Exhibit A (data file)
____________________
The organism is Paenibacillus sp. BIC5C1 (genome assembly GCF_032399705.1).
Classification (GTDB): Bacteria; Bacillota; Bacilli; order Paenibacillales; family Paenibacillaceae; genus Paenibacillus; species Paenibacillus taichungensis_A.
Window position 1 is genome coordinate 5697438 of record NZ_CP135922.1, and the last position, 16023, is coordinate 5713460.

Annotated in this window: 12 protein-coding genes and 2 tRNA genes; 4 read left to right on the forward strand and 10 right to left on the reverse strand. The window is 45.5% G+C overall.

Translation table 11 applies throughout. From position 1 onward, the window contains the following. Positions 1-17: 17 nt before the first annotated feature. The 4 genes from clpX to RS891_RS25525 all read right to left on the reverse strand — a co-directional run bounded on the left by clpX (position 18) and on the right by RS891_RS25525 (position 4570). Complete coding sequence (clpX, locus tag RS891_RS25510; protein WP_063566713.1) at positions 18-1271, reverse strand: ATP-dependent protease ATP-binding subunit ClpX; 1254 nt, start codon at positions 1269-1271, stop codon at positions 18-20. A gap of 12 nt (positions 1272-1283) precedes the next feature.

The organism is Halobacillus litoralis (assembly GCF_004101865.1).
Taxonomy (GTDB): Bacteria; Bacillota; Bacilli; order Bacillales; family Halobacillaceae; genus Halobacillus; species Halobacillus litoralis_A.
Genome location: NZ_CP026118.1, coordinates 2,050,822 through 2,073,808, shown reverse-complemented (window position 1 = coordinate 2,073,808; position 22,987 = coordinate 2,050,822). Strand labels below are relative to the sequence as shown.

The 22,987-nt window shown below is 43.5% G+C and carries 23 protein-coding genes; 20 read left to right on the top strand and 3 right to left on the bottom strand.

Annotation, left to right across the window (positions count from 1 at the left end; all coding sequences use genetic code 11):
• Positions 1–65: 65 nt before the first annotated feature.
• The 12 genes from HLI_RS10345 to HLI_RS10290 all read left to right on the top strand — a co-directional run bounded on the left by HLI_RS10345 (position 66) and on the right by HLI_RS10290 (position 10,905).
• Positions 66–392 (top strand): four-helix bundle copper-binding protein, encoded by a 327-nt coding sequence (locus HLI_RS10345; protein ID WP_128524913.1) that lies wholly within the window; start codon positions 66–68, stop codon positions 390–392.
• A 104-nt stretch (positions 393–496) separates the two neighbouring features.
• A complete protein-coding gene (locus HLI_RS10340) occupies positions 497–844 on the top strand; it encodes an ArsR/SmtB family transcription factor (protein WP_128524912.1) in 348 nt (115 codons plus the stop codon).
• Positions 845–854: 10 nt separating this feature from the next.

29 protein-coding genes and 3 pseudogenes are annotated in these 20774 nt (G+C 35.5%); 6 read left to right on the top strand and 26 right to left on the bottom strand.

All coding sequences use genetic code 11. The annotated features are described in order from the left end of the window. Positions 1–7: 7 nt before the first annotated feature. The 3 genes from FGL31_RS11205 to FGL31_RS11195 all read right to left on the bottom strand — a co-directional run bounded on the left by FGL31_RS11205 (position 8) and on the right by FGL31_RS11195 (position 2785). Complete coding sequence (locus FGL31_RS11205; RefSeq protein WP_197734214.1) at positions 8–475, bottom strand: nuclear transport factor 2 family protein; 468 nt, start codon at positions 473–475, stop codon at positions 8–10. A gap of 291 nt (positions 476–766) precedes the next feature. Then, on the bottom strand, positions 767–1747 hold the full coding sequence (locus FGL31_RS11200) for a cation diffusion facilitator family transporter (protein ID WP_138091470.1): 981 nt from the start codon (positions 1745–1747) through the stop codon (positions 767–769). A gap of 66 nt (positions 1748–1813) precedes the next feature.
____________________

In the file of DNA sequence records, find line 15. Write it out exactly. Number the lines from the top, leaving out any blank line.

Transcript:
• A complete protein-coding gene (locus HLI_RS10340) occupies positions 497–844 on the top strand; it encodes an ArsR/SmtB family transcription factor (protein WP_128524912.1) in 348 nt (115 codons plus the stop codon).